Review: Leap Years

I’m mixed on whether or not I enjoy the idea of leap years, and honestly, I have no idea of where I’m actually going to go with this post.  So I’m going to talk this one out right here on the blog, with a little pro/con nonsense.  Without further adieu, the best and worst things about having a “February 29″…


1. It almost feels secretive to get to February 29, since it only comes once every four years.  It’s like finding a hidden level after you beat Super Mario 64, except if that hidden level only appeared once out of every four times you completed the game.

2. It’s a longer year.  More time to do stuff.  For instance, think about all the Super Mario 64 you could play on February 29.

Want some, Koopa?  GET SOME!

3. Whoever designed the calendar was a moron.  Why give one month TWO days less than any other month?  Giving February a 29th day at least remedies some of that.  I’m going to blame whoever put six teams in the NL Central and four in the AL West for this.

4. In Britain and Ireland, it is apparently a tradition that women may propose marriage only on leap years.  This makes life so much easier for a guy afraid of commitment.  Do the whole “maybe I want to date you not maybe not” thing until New Year’s right as a leap year is about to end…and then ask her out at the stroke of midnight!  You get three free years without having to worry about marriage! What a spectacular idea.


1. If you’re a salaried employee, you now have to work an extra day out of the year while making the same amount of money.  (Not that I would know, of course, since I don’t have a baseline salary.)

2. Why can’t all the years be consistent?  It’s like having the DH in the American League and not in the National League.  Just bite the bullet and make every year a certain amount of days long, and if the months get all screwy after a while then that’s just part of the fun.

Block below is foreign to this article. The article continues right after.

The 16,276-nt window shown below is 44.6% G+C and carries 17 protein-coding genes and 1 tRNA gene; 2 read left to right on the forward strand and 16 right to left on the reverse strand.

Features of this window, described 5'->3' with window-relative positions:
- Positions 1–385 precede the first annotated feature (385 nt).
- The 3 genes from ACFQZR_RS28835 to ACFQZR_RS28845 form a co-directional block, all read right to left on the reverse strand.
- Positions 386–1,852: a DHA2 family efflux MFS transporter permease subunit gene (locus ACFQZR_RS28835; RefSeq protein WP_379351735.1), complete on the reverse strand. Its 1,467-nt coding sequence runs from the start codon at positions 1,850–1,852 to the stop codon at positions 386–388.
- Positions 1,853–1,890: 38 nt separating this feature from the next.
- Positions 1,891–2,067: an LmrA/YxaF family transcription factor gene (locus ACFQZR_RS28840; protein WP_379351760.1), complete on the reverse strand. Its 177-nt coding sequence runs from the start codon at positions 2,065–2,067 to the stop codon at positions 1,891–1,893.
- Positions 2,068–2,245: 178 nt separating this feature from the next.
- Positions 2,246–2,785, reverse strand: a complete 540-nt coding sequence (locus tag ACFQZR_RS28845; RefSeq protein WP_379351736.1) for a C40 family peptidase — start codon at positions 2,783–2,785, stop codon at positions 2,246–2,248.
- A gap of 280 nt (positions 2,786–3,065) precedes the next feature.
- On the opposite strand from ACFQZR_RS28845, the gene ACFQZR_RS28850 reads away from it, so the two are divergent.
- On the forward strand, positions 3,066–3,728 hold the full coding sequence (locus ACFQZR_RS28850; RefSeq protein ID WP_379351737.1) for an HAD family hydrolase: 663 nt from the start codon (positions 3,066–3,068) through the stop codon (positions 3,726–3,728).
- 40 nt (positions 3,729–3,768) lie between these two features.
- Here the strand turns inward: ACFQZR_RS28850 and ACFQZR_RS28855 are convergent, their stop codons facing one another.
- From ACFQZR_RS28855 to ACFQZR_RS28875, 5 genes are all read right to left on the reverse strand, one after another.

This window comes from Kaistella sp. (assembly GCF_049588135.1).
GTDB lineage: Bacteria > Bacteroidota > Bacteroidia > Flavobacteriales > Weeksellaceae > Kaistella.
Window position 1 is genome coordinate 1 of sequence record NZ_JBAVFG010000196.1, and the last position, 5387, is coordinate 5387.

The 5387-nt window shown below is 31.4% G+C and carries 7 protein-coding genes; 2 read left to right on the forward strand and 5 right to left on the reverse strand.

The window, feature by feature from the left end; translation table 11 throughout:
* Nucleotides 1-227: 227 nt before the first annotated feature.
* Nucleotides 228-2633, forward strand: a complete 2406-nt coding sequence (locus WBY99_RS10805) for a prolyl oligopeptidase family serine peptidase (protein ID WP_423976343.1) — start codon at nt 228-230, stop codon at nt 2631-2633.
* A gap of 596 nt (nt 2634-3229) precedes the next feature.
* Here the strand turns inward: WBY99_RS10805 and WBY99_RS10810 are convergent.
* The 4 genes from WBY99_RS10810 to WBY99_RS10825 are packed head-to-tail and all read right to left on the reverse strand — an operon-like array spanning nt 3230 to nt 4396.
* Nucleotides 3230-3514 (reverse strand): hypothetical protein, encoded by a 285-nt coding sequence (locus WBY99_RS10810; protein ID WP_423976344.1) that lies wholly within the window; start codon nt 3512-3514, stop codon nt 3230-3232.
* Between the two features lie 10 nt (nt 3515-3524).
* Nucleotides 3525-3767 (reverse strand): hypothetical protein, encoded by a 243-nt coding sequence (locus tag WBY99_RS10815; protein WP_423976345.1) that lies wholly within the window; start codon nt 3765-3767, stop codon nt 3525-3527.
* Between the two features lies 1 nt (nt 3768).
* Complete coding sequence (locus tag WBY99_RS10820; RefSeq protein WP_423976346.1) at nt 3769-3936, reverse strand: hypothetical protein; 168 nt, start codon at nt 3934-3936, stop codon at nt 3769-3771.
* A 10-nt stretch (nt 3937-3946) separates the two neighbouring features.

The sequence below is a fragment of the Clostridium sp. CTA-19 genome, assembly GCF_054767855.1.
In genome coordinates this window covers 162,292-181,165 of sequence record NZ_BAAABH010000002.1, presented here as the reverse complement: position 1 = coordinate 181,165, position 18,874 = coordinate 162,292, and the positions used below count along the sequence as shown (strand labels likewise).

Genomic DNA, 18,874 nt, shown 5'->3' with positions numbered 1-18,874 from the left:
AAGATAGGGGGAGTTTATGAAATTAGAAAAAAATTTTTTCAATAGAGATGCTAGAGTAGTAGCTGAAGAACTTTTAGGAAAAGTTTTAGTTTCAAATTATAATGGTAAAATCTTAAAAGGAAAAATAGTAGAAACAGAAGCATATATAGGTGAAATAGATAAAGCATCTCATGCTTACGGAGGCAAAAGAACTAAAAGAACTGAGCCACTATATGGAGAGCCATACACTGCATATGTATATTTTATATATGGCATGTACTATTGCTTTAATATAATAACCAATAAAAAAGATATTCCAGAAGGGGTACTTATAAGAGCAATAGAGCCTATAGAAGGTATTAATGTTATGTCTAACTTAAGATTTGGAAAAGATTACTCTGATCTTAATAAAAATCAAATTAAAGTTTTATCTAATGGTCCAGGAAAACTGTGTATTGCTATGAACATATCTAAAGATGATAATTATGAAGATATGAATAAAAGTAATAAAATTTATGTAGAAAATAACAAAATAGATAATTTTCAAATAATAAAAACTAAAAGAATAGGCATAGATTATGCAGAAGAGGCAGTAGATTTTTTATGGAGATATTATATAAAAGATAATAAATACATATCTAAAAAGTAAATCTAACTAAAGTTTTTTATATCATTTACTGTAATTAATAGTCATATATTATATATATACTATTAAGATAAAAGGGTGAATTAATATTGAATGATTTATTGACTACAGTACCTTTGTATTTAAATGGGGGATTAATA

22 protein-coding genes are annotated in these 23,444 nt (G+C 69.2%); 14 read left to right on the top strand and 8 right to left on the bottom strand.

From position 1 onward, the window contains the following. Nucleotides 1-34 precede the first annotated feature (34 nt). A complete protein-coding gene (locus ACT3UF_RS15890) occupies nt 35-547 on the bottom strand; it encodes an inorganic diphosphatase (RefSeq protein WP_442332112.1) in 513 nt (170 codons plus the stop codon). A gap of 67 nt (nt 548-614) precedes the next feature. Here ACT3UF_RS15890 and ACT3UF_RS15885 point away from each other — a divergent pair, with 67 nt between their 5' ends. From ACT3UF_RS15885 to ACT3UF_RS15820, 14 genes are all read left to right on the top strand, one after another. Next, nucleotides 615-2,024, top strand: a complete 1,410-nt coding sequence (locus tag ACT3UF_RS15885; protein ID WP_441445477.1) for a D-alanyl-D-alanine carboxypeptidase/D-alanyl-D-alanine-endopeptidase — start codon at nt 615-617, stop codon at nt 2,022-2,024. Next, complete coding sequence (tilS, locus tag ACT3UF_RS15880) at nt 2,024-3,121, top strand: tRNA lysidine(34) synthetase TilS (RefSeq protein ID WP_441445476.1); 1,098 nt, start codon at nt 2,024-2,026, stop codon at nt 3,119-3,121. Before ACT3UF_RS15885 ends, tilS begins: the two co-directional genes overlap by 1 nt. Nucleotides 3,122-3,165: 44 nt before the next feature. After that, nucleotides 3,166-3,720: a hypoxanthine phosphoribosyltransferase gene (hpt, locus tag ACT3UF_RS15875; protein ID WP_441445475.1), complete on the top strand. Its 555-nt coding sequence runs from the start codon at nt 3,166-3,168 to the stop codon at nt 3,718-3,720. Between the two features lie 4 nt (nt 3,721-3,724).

3. It inspired this horrible-looking crap:

I love you, Amy, but I don’t think even you could have saved this.

4. Remember that song about the months that you used to sing as a kid?

“30 days hath September,

April, June and November.

All the rest have 31,

Except for February, which has 28 and sometimes 29, and ruins an otherwise really promising rhyme scheme, and holy crap does this thing ever end?”

5. Maybe I’m just biased because I hate odd numbers, but isn’t 29 such an ugly-looking number?  It’s a prime number, the best athlete ever to wear it was Rod Carew, its Wikipedia page isn’t even long enough to go beyond five full hits of the “Page Down” key…what good does the number 29 bring to this Earth?  Let’s just skip it and go directly from 28 to 30.

Based on that headband, maybe Rod Carew deserves more credit.

6. What good things have ever happened on February 29?  And for that matter, who has a famous birthday on February 29?  I barely knew anyone listed on February 29, at least according to Wikipedia, although the American burlesque performer “Tempest Storm” certainly stood out.

(No, I am not including a picture.  Google it yourself, you sick people.)

7. February is always cold.  It’s a dumping ground for horrible movies.  It generally features the end of football in a given season.  Why do we want to extend this month, exactly?


In conclusion: leap years should be disbanded.  It would be a blast 50 years from now to have the seasons all screwed up because we took out the extra day every four years.  In fact, I say we just throw all the months in a hat at the beginning of the year and put them in a random order.  Maybe then, I’ll finally get a summer birthday.  And imagine if December was the first month selected?  We’d have Christmas in back-to-back months!  The possibilities are endless here.  I think I’m on to something.

Hell, this could become a reality.

Oh, right, the grade…

Grade: C-


2 responses to “Review: Leap Years

  1. Some famous people born on Leap Day:
    – Dennis Farina, the manager of the Twins in “Little Big League”, also star of Law & Order;
    – Antonio Sabato Jr, who used to be one of the hunks my sister would drool after, back in the days where she watched a lot of daytime soaps;
    – Ja Rule, who’s a rapper, I guess.

    Also little known fact about Leap Years: years that are evenly divisible by 100 but not by 400 do not contain a leap day, such as 1900, 2100, 2200, or 2300. How about that little nugget of info!

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